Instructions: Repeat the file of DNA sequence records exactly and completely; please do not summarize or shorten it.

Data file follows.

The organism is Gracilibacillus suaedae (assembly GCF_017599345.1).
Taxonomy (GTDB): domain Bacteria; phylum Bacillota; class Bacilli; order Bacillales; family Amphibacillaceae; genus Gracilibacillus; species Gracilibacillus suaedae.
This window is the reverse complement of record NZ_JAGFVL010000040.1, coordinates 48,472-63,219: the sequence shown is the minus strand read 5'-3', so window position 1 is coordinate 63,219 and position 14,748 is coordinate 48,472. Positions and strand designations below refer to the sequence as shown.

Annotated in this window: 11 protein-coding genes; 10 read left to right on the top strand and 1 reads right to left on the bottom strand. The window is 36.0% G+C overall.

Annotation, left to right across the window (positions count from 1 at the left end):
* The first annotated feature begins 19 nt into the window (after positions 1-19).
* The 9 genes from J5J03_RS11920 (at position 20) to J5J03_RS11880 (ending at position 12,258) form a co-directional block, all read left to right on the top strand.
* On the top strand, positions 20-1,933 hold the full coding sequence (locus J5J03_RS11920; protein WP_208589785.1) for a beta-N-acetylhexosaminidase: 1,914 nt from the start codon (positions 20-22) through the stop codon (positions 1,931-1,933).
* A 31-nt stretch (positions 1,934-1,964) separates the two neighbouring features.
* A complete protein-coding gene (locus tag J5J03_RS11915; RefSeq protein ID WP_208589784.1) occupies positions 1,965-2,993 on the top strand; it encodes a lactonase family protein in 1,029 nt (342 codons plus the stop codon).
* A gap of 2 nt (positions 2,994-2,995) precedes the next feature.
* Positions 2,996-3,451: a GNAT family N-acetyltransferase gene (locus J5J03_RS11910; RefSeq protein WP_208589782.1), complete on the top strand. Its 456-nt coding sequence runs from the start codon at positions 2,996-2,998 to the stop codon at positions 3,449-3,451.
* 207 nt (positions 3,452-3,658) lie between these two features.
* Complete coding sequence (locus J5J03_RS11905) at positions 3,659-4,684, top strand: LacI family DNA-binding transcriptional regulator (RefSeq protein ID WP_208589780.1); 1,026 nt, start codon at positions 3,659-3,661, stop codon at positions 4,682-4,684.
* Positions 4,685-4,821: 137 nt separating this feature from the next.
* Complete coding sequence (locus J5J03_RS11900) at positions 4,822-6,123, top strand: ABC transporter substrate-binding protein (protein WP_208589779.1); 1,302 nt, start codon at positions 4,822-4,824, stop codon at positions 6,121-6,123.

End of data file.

The organism is Gracilibacillus suaedae (assembly GCF_017599345.1).
Taxonomy (GTDB): domain Bacteria; phylum Bacillota; class Bacilli; order Bacillales; family Amphibacillaceae; genus Gracilibacillus; species Gracilibacillus suaedae.
This window is the reverse complement of record NZ_JAGFVL010000040.1, coordinates 48,472-63,219: the sequence shown is the minus strand read 5'-3', so window position 1 is coordinate 63,219 and position 14,748 is coordinate 48,472. Positions and strand designations below refer to the sequence as shown.

Annotated in this window: 11 protein-coding genes; 10 read left to right on the top strand and 1 reads right to left on the bottom strand. The window is 36.0% G+C overall.

Annotation, left to right across the window (positions count from 1 at the left end):
* The first annotated feature begins 19 nt into the window (after positions 1-19).
* The 9 genes from J5J03_RS11920 (at position 20) to J5J03_RS11880 (ending at position 12,258) form a co-directional block, all read left to right on the top strand.
* On the top strand, positions 20-1,933 hold the full coding sequence (locus J5J03_RS11920; protein WP_208589785.1) for a beta-N-acetylhexosaminidase: 1,914 nt from the start codon (positions 20-22) through the stop codon (positions 1,931-1,933).
* A 31-nt stretch (positions 1,934-1,964) separates the two neighbouring features.
* A complete protein-coding gene (locus tag J5J03_RS11915; RefSeq protein ID WP_208589784.1) occupies positions 1,965-2,993 on the top strand; it encodes a lactonase family protein in 1,029 nt (342 codons plus the stop codon).
* A gap of 2 nt (positions 2,994-2,995) precedes the next feature.
* Positions 2,996-3,451: a GNAT family N-acetyltransferase gene (locus J5J03_RS11910; RefSeq protein WP_208589782.1), complete on the top strand. Its 456-nt coding sequence runs from the start codon at positions 2,996-2,998 to the stop codon at positions 3,449-3,451.
* 207 nt (positions 3,452-3,658) lie between these two features.
* Complete coding sequence (locus J5J03_RS11905) at positions 3,659-4,684, top strand: LacI family DNA-binding transcriptional regulator (RefSeq protein ID WP_208589780.1); 1,026 nt, start codon at positions 3,659-3,661, stop codon at positions 4,682-4,684.
* Positions 4,685-4,821: 137 nt separating this feature from the next.
* Complete coding sequence (locus J5J03_RS11900) at positions 4,822-6,123, top strand: ABC transporter substrate-binding protein (protein WP_208589779.1); 1,302 nt, start codon at positions 4,822-4,824, stop codon at positions 6,121-6,123.